During a recent visit to The British Museum, London . . .
I thread my way through packs of school children, up the stairs to the fourth floor, past the mummies to the not-nearly-as-popular Prints and Drawings room. The door is locked. I press the small black button to the right, and moments later a woman’s face appears in the window. She unlocks the door, pops her head out – ever so slightly – and says, “Yes?”
“My name is Twylla Alexander, and I have an appointment to see Mary Delany’s paper mosaics,” I explain, in the most library appropriate whisper I can muster.
“Oh yes, Ms. Alexander. I notice you’re on the schedule. May I see your identification?”
"Identification?" I wonder, but dare not ask.
I present my passport then enter my name and address in a leather-bound ledger atop a mahagony lectern. All so wonderfully proper.
The research librarian, Angela Roche, ushers me into a long rectangular, two-storied room of paneled walls and hushed tones. Four other visitors are scattered among tables pouring over books, so intent in their research that not one looks up as we walk in.
“All is in order for you,” Ms. Roche says, pointing to my official spot at one of the tables.
“Here is one box (10 pieces) of Mary Delany’s collages, a pair of white gloves and a magnifying glass. Be sure to lift, never slide, the frames. As you know, they are over 200 years old and quite fragile. And by no means, no photos. (Imagine Queen-like British accent).
A year ago, I had never heard of Mary Delany (1700-1788), had no clue that she had created a new art form of paper collage, that she had produced almost 1000 botanically correct flower “mosaiks,” (as she called them) — all after the age of 72!
Then the cover of Molly Peacock’s book, The Paper Garden, caught my attention while browsing the shelves of a bookstore in Portland, Maine. A delicate pink rose in full bloom, surrounded by a host of pink buds, looked like a delicate watercolor. But it was one of Mary Delany's creations, crafted entirely of cut paper – layer upon layer of meticulously cut paper.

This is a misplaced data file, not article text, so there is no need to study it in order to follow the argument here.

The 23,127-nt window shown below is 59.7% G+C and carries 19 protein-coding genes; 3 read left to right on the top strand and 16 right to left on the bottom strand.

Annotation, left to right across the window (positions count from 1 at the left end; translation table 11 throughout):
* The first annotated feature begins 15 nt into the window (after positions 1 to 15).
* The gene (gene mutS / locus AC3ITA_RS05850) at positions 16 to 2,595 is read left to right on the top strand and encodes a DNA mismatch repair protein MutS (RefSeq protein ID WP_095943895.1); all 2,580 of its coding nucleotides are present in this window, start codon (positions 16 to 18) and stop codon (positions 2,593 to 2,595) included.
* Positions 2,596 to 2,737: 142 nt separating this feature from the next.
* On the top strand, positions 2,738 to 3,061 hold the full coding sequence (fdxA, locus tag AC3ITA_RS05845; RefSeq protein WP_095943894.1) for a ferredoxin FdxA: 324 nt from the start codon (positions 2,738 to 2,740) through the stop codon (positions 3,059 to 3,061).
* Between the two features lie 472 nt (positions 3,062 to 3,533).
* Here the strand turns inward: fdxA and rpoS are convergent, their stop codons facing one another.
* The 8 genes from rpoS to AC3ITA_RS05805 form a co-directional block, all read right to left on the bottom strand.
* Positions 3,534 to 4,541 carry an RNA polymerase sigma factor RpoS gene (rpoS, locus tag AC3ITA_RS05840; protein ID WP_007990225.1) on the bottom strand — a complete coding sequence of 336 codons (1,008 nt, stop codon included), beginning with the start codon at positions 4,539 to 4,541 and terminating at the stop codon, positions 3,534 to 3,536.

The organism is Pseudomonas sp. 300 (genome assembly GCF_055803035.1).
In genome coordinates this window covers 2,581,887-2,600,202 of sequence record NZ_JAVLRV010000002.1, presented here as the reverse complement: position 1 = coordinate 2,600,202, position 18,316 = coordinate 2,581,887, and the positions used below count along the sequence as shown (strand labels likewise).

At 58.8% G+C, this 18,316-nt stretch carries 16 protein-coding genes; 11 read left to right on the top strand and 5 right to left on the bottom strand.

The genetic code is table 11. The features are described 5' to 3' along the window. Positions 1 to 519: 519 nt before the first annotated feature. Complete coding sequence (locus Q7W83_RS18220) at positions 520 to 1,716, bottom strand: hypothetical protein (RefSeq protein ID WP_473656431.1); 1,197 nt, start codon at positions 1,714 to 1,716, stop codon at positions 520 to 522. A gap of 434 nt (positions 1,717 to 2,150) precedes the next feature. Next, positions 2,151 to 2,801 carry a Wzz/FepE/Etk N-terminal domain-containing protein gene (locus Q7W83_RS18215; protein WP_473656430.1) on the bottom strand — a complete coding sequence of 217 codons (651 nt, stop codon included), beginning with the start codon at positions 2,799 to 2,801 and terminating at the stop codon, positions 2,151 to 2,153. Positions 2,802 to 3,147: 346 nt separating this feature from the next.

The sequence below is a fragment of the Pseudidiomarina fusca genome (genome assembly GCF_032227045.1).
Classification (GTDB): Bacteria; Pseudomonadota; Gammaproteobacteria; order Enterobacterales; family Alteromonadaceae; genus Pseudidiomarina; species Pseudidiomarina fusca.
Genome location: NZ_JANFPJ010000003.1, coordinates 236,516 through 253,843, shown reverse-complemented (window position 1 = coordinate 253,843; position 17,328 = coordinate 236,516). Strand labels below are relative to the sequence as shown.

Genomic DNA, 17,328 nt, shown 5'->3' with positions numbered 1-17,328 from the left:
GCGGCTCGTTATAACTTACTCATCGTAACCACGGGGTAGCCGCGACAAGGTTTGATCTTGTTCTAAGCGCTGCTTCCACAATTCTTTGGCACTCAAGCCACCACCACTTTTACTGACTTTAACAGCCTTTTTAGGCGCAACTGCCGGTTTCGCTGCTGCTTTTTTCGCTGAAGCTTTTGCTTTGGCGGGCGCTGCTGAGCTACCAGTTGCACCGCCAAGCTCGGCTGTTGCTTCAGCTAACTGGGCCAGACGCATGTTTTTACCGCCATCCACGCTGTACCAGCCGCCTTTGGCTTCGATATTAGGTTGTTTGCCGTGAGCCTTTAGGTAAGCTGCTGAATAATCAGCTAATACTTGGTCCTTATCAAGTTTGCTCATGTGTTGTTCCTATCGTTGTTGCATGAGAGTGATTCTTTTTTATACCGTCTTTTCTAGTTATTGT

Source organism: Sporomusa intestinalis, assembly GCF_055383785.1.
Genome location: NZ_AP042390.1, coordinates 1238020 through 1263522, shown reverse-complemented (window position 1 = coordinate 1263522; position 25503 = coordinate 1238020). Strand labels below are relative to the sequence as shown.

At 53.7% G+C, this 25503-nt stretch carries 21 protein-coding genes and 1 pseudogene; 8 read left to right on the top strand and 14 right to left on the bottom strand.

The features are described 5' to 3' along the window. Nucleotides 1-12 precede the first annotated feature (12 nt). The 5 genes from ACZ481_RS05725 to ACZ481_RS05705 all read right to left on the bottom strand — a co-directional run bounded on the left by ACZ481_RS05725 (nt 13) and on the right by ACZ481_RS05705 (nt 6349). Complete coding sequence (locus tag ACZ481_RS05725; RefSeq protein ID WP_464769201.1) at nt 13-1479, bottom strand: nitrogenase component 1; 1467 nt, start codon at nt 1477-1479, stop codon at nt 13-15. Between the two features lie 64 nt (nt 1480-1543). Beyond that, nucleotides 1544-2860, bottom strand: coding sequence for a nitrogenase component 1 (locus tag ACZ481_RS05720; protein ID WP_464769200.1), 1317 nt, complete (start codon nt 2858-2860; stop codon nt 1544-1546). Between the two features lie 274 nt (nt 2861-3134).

Every afternoon for a week I sat on a bench on Portland’s Western Promenade, reading Mary’s story. I copied her quotes in my journal and sketched Maine’s spring flowers in the margins. I collected my own specimens and pressed them between pages.
I became inspired, energized by a woman who died 230 years ago! A woman who walked her talk, even when she literally couldn't get out of her chair. She proclaimed, "An ingenious mind is never too old to learn."
I was determined to meet her – or rather her art – stored in box upon box in the British Museum, when Drew and I visited London next year. I felt as if Mary had sent me a personal invitation.
I scour Mary's mosaics through the magnifying glass, taking notes in my journal, marveling at details, until I reach the final frame, The Opium Poppy, created in 1776. I sit back in the creaky wooden chair, take off the white gloves and allow the beauty to soak in. I imagine Mary, at age 76, cutting and gluing at a table beside an open window, with a brilliant red poppy spread before her. She is totally in the flow as the morning sun shifts from table to floor then melts into shadow.
I (gently) hold the same cardboard frame that Mary once held and feel her presence. For a moment, we are connected. I sense her vitality, her resilience, her ability to reply "why not?" when a creative voice speaks of new possibilities. Qualities that travel through time – and cardboard – to me.
I smile at her across the centuries and mouth, quietly, "Thank you, Mary." I tidy up my space, walk back past the mummies, skip down the four flights of stairs and out the front door. It comes as no surprise as I pick up my pace, that I feel as if I could do. . . anything.